booman Grand High Exalted Mystic Emperor of Linux Gaming Staff Member

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    Dang, that is what I was kinda thinking. The memory bit interface is bigger on the AMD: 256-bit
    My Nvidia cards are 192-bit
    But I wondered how they would fare in Linux?

    I'm not sure what to do with them at this point? I have a feeling Vulkan won't even run on them.
    Thanks for your help as always!
  10. Kaitain

    Kaitain Active Member

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    I'm pretty sure we covered this in other threads - I've been using AMDGPU on the Ryzen-1/Vega10 based Raven Ridge APU for the last 2 years.

    Performance is good, Vulkan support for Raven Ridge is patchy as it was a fairly rushed APU, but its Ryzen 2-based replacements have a more complete support. OpenGL support is outstanding though, and while laptops are not the best things for gaming, it's both possible and pleasant.

    Note, for kernel builders, although the AMDGPU driver is opensource, it still relies on firmware blobs from AMD. These are free issued under a permissive licence, but not open source. If you're building your own kernel and want KMS to work, you must either build the blob into your kernel, or make it available in your initrd. See https://wiki.gentoo.org/wiki/AMDGPU for more.
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  11. booman

    booman Grand High Exalted Mystic Emperor of Linux Gaming Staff Member

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    Thanks for the information Kaitain!
  12. booman

    booman Grand High Exalted Mystic Emperor of Linux Gaming Staff Member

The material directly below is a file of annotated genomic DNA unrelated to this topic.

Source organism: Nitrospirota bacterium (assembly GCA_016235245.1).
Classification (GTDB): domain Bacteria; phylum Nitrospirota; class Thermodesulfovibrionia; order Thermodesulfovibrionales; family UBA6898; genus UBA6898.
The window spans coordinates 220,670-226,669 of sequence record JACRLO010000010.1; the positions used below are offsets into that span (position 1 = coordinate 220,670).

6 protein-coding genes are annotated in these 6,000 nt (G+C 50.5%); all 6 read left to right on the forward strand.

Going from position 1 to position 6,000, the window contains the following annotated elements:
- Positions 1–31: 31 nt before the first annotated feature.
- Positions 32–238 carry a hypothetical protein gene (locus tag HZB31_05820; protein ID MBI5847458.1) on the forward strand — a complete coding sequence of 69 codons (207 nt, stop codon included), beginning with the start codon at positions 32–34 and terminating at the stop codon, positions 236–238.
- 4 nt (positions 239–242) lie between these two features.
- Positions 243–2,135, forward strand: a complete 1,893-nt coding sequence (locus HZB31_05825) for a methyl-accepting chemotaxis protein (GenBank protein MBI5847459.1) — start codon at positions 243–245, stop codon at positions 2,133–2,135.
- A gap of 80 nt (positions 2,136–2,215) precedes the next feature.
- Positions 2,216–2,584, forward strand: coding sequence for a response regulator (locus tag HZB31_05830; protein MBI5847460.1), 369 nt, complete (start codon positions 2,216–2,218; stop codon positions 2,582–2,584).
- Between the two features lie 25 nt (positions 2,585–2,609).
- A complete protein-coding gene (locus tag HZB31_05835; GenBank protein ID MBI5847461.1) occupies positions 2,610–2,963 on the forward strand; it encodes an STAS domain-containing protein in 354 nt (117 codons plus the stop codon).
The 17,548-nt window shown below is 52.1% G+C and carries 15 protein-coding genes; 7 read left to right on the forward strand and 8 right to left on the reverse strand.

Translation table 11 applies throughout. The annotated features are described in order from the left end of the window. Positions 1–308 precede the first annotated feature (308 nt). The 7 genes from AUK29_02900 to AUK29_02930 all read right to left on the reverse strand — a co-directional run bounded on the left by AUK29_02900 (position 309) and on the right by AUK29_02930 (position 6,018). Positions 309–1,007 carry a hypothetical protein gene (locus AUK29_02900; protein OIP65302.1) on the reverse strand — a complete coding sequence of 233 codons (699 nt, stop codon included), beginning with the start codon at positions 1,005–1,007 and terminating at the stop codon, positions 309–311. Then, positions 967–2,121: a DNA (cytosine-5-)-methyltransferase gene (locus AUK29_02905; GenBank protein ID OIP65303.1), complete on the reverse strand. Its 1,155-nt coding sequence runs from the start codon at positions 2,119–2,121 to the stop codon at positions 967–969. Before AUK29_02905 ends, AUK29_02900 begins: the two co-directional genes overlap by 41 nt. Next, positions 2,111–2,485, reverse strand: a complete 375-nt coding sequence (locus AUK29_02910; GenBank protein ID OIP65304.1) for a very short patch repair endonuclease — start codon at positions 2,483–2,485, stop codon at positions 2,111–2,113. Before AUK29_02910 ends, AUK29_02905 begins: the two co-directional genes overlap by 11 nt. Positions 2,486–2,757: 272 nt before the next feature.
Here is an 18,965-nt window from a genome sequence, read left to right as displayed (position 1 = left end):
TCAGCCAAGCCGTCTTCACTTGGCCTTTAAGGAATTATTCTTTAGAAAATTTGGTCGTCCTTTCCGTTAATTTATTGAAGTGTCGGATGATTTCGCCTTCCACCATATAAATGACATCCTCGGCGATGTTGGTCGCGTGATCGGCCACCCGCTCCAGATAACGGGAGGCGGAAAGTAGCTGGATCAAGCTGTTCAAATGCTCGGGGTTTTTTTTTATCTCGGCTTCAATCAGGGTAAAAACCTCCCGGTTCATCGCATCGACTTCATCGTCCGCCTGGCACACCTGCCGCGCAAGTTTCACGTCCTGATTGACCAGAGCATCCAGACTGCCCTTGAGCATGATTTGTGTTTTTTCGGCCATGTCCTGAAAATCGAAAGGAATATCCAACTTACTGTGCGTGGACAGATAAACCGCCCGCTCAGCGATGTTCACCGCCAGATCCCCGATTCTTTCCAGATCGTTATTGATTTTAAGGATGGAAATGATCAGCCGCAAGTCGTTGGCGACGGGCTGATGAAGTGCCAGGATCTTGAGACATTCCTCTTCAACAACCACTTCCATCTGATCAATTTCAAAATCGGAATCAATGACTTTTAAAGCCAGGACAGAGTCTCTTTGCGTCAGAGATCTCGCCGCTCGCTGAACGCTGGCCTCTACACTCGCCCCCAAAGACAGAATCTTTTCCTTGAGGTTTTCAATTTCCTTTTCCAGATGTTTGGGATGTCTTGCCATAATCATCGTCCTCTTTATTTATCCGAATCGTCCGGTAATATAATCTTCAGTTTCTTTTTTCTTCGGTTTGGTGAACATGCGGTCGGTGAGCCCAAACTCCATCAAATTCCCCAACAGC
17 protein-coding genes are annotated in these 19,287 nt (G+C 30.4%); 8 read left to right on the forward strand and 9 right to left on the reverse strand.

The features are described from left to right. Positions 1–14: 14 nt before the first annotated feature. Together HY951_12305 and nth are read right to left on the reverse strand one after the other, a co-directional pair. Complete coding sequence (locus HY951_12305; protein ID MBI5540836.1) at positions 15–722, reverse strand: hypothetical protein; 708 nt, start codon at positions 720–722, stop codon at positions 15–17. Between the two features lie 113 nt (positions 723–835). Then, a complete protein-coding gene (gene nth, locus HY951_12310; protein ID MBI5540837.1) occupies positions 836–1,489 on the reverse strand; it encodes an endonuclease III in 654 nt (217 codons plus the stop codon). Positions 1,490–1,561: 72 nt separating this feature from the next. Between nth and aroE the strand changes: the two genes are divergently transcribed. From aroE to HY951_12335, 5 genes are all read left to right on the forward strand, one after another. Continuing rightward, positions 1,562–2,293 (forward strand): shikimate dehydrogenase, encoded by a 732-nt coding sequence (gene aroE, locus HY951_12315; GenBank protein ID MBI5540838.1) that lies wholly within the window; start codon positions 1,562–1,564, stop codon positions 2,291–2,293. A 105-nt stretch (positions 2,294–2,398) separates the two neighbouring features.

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  13. Daerandin

    Daerandin Active Member

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    AMDVLK is AMD's vulkan driver, and one option for vulkan support on AMD cards. Personally I use vulkan-radeon which is provided by the open source community (mesa3d).

    Clarification: AMDVLK is also open source, but is primarily maintained by AMD. vulkan-radeon is maintained by the mesa3d project, also open source. The AMDGPU driver is also developed by the mesa3d project.
  14. Kaitain

    Kaitain Active Member

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    AMD contributes heavily to mesa3d development - AMDVLK is their test bed. It's semi-open as it's an open source wrapper around AMD's proprietary shader algorithm, that they use in their closed-source Linux and Windows drivers.Over time as AMD "sanitises" the code of differently licensed and patented bits, it gets pushed up to RADV, which is the mesa3d vulkan layer.

    Quite a good arrangement.

    Until recently, if you could get it to work, AMDVLK's performance was marginally better than RADV; more recently Valve has heavily supported development of the ACO (I think) shader compiler, and RADV+ACO is generally faster than AMDVLK. Sadly, some Linux game ports don't play nicely with anything other than nvidia, but other than those, it's a good time to be an AMD user.
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  15. Daerandin

    Daerandin Active Member

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    You seem to be a lot more familiar with this than me. I also was not aware that AMD contributed so much to mesa3d themselves.

    I actually switched over to AMD graphics for the sole reason if being able to use the sway window manager on wayland. Nvidia decided to develop their own buffer API for wayland instead of using the existing one. GNOME and KDE support both on wayland, but some compositors don't support nvidia's implementation. The main sway developer has even posted that he will never include support for nvidia's EGLStreams, implying that he will even refuse patches that implement such support.

    At the same time, I was interested in seeing how the performance is with the open source drivers. I'm extremely happy so far.